Thank you


Dequan Gambrell

In his speech, Gambrell, 24, acknowledged the struggles of many of his fellow students and encouraged them to continue to triumph over them in their future lives. He will be attending the University of Michigan in the fall, concentrating on creative writing and art and design.

When I first enrolled at BMCC I had been living in a homeless shelter with my family for three years. Food was a struggle, stability was mythical, but I knew then what I’ve always known: That my education would be my escape, as it is for many of us today.

I had attended six high schools, two junior highs, and two elementary schools, all around the United States. That untraditional path gave me a skillset, perspective, and passion that pushed me to where I needed to be.

So, in the words of the great poet Rilke, I ask you this:

“Why would you want to shut out of your life any uneasiness, any miseries, or any depressions? For after all, you do not know what work these conditions are doing inside you.”

All of us sitting here today have experienced setbacks, disappointments, and tragedies in our lives. And all of us have triumphed today over every one of them. We have used these moments of tension to forge us into the resilient, reliable, thoughtful, fair, and compassionate scholars, freethinkers, and problem-solvers that we have proven ourselves to be today.

There will be hard times ahead, when you give your all for a less-than-desired result. When you don’t receive what you believe you deserve. When the world confuses you and fights against everything you think you want. For those times I have some advice that has helped me over the years:

Use your anger productively. There’s a lot of it to be had in a world full of injustice and greed, but find the source of your emotions, and find an outlet that helps someone else. It never fails.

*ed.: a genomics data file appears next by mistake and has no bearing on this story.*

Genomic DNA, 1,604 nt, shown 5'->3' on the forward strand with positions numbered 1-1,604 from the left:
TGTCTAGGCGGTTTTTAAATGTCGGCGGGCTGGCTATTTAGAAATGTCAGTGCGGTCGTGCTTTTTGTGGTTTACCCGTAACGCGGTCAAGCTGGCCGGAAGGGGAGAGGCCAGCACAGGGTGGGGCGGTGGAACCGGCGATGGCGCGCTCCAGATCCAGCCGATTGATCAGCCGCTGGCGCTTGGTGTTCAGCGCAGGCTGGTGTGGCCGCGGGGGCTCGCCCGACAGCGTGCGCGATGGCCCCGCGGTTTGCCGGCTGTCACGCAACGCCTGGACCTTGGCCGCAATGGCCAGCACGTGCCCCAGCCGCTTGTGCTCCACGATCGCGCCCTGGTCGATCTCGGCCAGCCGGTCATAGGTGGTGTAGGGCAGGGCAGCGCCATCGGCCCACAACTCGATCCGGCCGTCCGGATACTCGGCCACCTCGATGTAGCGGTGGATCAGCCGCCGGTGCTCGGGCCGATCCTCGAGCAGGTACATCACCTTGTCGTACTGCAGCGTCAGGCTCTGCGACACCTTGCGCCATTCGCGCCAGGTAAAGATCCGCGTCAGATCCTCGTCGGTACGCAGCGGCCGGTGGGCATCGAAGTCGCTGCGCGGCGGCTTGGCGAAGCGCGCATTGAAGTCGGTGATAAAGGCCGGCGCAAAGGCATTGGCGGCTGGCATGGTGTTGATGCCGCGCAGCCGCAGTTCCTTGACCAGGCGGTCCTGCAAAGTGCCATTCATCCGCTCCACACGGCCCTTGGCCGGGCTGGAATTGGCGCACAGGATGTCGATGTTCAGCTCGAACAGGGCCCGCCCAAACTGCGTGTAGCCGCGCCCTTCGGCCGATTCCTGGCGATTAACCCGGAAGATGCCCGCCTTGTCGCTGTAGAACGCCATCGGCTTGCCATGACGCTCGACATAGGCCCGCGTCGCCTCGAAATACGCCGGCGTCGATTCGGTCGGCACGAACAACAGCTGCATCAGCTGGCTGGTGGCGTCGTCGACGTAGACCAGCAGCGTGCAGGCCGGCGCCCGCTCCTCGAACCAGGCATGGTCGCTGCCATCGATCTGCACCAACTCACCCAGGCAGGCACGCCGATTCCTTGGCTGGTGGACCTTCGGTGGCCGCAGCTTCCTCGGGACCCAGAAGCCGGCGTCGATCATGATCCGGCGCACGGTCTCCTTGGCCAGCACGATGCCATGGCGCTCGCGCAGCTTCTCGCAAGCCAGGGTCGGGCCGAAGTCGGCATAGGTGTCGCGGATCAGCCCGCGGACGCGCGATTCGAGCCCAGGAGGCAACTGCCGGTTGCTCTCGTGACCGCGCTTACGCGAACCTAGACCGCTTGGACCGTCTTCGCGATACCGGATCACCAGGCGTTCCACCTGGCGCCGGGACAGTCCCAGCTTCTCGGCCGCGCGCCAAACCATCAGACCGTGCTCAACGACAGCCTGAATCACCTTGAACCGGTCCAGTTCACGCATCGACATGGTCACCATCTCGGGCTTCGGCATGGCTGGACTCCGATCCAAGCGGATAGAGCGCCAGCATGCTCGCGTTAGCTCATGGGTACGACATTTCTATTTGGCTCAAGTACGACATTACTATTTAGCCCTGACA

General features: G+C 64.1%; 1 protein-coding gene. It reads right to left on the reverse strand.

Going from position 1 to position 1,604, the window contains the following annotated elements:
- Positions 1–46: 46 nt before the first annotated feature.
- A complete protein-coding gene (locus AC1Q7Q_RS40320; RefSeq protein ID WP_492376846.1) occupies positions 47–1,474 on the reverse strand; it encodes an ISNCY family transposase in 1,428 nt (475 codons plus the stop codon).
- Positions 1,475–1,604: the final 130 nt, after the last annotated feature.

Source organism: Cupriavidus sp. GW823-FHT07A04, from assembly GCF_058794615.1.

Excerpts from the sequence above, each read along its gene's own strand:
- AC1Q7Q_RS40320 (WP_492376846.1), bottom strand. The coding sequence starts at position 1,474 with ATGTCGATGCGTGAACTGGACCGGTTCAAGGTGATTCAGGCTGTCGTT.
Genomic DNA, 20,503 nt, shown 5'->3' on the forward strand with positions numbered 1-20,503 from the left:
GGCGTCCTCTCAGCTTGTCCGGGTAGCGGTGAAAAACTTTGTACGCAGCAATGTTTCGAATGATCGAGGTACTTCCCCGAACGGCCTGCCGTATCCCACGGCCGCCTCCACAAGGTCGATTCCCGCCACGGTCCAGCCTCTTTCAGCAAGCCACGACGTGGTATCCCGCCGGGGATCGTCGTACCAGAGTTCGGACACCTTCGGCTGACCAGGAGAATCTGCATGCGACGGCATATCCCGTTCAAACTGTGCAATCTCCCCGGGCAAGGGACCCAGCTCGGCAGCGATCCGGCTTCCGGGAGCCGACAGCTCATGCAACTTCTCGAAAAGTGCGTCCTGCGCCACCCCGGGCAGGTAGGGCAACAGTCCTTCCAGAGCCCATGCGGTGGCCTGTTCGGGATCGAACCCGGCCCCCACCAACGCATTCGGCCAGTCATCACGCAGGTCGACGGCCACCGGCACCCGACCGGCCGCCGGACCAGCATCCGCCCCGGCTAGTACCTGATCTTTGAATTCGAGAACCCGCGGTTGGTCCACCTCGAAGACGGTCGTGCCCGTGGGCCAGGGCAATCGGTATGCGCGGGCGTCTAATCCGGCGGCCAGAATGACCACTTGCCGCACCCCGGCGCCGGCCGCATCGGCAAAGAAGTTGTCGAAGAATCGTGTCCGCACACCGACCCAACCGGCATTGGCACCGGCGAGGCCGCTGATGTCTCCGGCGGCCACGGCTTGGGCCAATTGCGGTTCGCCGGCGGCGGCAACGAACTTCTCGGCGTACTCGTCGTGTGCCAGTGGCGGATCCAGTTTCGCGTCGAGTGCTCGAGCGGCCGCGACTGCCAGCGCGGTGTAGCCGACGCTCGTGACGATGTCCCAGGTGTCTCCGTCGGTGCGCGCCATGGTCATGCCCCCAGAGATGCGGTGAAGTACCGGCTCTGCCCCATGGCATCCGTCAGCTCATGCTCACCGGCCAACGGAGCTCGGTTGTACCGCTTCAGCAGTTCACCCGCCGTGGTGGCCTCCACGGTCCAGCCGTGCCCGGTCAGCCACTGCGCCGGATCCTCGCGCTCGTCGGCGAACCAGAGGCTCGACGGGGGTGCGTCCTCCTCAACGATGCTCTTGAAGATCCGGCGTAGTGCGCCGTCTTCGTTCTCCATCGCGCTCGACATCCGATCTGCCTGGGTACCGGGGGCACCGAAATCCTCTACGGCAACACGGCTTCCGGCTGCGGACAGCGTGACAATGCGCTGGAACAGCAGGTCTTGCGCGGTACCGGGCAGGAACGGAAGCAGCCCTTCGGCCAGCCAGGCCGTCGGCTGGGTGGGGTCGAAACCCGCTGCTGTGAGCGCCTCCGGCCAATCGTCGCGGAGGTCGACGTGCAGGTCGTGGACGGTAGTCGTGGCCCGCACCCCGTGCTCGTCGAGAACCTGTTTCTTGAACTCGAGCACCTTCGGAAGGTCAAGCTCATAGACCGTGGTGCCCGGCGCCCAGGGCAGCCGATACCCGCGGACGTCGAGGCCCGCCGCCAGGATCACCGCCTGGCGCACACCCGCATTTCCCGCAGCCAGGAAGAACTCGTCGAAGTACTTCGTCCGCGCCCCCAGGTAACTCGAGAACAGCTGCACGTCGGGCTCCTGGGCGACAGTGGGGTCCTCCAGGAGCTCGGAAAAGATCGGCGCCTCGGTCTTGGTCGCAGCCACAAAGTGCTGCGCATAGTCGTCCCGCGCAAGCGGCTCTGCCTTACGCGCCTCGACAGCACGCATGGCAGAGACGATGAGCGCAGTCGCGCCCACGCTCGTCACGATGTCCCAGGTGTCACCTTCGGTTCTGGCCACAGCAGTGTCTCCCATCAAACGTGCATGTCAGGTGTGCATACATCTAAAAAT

Take initiative. Apply to your dream positions, take every rejection as a lesson and a blessing, and never stop applying. Don’t tell yourself it’ll go to someone else. You can be everything they need.

Don’t take anything personally. Not the bus that passes your stop, the end of a relationship, the doors that will at some point slam in your face. Remain detached and hopeful. That is reliable peace.

Occupy your time building skillsets you treasure. Do a weird internship, go pineapple farming in Hawaii, form a collaboration, teach your talents to younger generations.

Find something to learn and to contribute wherever you are. Don’t ignore your own gifts. Surround yourself with people who believe in your potential as well as your success, who refuse to let you belittle yourself, the trial of your struggles or the merit of your accomplishments. And nurture those relationships.

Be flexible to the world’s shifts and demands. Be aware of your ego at all times. Learn how to sacrifice for others, and your own growth. Practice investigating perspectives and interests other than your own, and I guarantee you’ll be pleasantly surprised by what the world rewards you with.

Congratulations and thank you, Class of 2019.